CABRERA (on-camera): Your heart just breaks for these people. Your heart really heavy for all these families who are missing their loved ones, who many are still missing. We do know that officials have recovered 16 bodies. They believe they've identified another eight victims in the debris and hope to recover those bodies today. So that brings the death toll, again, to 24.

PEREIRA: And we know that's been the challenge is getting to those bodies and to give those families some measure of closure.

Ana Cabrera, heart breaking when you look at out close-knit this small community is. Thank you for that.

To another story we're watching developing this morning. Three Secret Service agents have been sent home from the Netherlands for excessive drinking. One of them allegedly was found passed out. The agents were in Amsterdam Sunday in advance of the president's trip to the Hague.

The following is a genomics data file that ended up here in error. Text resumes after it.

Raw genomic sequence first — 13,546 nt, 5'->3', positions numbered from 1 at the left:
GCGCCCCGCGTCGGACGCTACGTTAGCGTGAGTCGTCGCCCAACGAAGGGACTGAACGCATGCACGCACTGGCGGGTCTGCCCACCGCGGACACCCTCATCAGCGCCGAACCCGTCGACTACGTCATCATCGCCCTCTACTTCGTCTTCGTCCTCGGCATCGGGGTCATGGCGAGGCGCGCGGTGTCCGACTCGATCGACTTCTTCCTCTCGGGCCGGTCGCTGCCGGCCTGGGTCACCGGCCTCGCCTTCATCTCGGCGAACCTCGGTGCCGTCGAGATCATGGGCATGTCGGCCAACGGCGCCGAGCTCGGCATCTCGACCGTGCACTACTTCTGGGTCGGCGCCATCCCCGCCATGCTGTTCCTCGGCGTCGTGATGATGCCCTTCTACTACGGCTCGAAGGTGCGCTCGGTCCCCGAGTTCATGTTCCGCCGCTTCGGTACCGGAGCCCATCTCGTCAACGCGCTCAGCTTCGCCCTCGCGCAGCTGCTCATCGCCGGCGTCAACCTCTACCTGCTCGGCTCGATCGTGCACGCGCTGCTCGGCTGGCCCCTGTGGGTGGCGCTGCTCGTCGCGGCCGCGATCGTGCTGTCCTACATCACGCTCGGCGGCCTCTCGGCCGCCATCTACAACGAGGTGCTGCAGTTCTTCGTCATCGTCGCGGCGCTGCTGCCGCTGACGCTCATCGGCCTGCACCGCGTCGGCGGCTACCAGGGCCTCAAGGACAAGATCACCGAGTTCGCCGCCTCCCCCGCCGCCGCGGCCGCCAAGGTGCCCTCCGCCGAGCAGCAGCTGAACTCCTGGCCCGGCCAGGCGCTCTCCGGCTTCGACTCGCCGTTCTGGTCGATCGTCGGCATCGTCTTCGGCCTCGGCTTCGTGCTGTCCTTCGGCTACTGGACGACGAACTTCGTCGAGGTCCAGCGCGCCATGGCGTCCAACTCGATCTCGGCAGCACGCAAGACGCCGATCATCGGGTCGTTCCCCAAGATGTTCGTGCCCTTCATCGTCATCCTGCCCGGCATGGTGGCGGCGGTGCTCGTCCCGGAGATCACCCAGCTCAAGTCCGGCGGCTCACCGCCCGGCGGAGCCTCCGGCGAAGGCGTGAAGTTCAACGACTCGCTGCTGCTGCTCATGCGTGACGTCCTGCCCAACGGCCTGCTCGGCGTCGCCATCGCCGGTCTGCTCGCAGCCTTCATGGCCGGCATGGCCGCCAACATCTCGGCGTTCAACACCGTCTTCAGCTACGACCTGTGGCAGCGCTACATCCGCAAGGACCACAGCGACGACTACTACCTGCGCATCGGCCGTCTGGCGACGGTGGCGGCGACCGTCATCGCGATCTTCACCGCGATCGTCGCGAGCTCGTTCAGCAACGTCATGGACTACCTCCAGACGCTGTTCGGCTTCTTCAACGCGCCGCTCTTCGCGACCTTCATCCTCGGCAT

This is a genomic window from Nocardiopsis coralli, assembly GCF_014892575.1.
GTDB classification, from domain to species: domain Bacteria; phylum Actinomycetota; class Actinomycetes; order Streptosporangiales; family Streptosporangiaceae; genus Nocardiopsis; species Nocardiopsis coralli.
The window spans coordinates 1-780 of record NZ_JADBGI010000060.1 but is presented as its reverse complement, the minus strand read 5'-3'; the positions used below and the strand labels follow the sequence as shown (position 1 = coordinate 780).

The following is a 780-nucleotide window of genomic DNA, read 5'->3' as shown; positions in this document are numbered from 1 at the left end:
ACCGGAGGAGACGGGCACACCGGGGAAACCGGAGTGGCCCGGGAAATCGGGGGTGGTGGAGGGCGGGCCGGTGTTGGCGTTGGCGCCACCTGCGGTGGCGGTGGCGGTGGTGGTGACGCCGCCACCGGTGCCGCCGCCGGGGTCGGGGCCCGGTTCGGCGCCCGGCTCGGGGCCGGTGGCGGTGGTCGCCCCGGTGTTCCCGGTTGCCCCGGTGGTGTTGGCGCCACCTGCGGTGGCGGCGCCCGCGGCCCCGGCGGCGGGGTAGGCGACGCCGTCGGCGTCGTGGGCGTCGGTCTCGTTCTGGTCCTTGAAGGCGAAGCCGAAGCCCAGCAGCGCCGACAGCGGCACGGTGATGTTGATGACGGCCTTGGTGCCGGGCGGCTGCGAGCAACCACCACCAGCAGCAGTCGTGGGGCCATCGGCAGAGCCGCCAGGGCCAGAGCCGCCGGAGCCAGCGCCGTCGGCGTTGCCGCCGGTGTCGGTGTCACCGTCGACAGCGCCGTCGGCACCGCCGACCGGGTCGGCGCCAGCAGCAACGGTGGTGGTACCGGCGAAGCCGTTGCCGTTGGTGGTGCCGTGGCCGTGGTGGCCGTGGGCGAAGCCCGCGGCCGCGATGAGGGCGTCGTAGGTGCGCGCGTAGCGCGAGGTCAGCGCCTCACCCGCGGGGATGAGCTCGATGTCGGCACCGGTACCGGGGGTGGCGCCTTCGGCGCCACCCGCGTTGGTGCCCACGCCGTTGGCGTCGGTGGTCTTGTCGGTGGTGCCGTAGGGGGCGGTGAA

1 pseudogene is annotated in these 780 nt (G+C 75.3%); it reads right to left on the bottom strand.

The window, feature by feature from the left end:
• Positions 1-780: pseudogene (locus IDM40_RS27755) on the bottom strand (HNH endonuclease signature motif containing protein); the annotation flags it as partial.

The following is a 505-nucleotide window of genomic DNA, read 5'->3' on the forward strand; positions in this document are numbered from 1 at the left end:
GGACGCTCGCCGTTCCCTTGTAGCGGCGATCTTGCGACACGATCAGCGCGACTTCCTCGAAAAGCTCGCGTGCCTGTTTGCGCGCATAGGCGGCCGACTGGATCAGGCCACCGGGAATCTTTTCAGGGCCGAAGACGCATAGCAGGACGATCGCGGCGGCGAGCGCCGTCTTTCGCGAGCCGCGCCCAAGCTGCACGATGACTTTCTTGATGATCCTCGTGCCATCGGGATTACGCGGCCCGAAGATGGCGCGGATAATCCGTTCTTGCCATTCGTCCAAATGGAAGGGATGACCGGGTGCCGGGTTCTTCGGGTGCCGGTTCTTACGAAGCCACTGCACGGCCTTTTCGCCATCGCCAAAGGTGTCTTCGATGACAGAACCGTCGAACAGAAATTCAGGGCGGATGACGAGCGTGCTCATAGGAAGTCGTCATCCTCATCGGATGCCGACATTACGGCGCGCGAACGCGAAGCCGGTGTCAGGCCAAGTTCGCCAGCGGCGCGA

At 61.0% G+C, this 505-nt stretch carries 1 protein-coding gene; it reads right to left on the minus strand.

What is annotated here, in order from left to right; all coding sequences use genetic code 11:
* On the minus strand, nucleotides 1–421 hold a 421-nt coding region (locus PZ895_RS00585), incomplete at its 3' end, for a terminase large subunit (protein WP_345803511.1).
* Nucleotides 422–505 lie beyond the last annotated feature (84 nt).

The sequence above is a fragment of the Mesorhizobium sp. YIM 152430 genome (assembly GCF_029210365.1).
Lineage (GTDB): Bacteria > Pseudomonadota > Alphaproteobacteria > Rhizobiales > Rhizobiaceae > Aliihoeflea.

White House correspondent Michelle Kosinski is live in Brussels, Belgium with the latest. A bit of an embarrassment for the agency?

MICHELLE KOSINSKI, CNN WHITE HOUSE CORRESPONDENT: Yeah, Michaela. It's something of a scandal and hardly the image the Secret Service needs to project to the world in its job of protecting the president on such a high-profile trip abroad.

But it seems that three of these agents might have been involved in a night of partying, one of them apparently ending up asleep on the floor of the hallway in his hotel.

The Secret Service isn't giving a lot of detail at this point, but did confirm that the three agents have been sent home to the U.S. for disciplinary reasons.